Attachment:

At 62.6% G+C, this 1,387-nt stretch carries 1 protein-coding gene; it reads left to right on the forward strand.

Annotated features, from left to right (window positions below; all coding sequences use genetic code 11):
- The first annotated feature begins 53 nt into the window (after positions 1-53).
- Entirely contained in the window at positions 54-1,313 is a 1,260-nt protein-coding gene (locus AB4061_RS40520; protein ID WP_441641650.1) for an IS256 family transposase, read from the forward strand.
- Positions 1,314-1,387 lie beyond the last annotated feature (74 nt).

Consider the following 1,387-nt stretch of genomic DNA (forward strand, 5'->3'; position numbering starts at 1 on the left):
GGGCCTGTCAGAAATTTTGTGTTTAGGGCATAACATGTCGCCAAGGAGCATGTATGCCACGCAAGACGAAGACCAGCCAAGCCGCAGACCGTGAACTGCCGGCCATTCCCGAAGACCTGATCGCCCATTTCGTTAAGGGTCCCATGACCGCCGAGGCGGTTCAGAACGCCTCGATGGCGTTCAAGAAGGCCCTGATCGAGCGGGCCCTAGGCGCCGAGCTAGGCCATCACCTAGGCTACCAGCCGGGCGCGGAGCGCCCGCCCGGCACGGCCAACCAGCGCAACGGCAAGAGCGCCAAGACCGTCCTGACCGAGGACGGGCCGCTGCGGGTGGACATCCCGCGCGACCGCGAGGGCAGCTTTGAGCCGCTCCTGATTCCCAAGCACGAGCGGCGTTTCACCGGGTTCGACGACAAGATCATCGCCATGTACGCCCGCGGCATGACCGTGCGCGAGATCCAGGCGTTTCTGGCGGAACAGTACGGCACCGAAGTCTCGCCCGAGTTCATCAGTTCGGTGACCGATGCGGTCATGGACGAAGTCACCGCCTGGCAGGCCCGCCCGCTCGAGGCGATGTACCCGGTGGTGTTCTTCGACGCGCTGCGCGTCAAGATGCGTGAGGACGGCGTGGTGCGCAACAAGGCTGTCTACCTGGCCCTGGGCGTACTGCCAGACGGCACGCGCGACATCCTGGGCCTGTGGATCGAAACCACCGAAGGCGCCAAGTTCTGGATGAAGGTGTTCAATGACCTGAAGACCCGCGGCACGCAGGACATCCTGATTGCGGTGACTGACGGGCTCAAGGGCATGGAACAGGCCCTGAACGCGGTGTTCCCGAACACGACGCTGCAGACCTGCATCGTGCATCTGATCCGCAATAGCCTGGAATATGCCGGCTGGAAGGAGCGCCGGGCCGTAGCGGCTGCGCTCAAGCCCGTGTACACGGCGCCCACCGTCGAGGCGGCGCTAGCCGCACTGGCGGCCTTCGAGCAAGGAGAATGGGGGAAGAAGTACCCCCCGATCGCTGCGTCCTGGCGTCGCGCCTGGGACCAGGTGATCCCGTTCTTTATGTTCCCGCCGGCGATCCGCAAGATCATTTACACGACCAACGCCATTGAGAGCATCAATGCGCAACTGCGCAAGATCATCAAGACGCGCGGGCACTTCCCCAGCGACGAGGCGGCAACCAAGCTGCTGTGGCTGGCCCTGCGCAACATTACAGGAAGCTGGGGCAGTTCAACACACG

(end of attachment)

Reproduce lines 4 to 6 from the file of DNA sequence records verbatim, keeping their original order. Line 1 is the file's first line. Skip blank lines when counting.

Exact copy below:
- Entirely contained in the window at positions 54-1,313 is a 1,260-nt protein-coding gene (locus AB4061_RS40520; protein ID WP_441641650.1) for an IS256 family transposase, read from the forward strand.
- Positions 1,314-1,387 lie beyond the last annotated feature (74 nt).

Consider the following 1,387-nt stretch of genomic DNA (forward strand, 5'->3'; position numbering starts at 1 on the left):